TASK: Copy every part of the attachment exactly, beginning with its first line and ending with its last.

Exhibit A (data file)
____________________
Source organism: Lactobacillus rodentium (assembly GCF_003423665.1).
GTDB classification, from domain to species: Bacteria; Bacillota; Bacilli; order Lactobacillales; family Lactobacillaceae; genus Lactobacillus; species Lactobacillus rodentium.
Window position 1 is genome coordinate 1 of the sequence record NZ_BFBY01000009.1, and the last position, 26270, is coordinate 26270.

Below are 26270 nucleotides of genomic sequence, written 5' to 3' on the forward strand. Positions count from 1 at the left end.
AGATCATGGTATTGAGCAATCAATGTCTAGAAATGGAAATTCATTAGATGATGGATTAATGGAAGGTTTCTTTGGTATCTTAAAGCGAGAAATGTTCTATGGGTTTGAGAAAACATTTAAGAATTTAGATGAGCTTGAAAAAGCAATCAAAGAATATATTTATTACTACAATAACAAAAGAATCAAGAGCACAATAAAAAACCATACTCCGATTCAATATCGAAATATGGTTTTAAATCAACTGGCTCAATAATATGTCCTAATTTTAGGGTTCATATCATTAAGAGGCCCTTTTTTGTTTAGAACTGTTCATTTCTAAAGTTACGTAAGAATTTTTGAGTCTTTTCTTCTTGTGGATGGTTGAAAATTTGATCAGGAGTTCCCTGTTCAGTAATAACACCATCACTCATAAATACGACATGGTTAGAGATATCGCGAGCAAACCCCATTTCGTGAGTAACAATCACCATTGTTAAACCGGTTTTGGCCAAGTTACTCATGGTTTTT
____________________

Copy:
Source organism: Lactobacillus rodentium (assembly GCF_003423665.1).
GTDB classification, from domain to species: Bacteria; Bacillota; Bacilli; order Lactobacillales; family Lactobacillaceae; genus Lactobacillus; species Lactobacillus rodentium.
Window position 1 is genome coordinate 1 of the sequence record NZ_BFBY01000009.1, and the last position, 26270, is coordinate 26270.

Below are 26270 nucleotides of genomic sequence, written 5' to 3' on the forward strand. Positions count from 1 at the left end.
AGATCATGGTATTGAGCAATCAATGTCTAGAAATGGAAATTCATTAGATGATGGATTAATGGAAGGTTTCTTTGGTATCTTAAAGCGAGAAATGTTCTATGGGTTTGAGAAAACATTTAAGAATTTAGATGAGCTTGAAAAAGCAATCAAAGAATATATTTATTACTACAATAACAAAAGAATCAAGAGCACAATAAAAAACCATACTCCGATTCAATATCGAAATATGGTTTTAAATCAACTGGCTCAATAATATGTCCTAATTTTAGGGTTCATATCATTAAGAGGCCCTTTTTTGTTTAGAACTGTTCATTTCTAAAGTTACGTAAGAATTTTTGAGTCTTTTCTTCTTGTGGATGGTTGAAAATTTGATCAGGAGTTCCCTGTTCAGTAATAACACCATCACTCATAAATACGACATGGTTAGAGATATCGCGAGCAAACCCCATTTCGTGAGTAACAATCACCATTGTTAAACCGGTTTTGGCCAAGTTACTCATGGTTTTT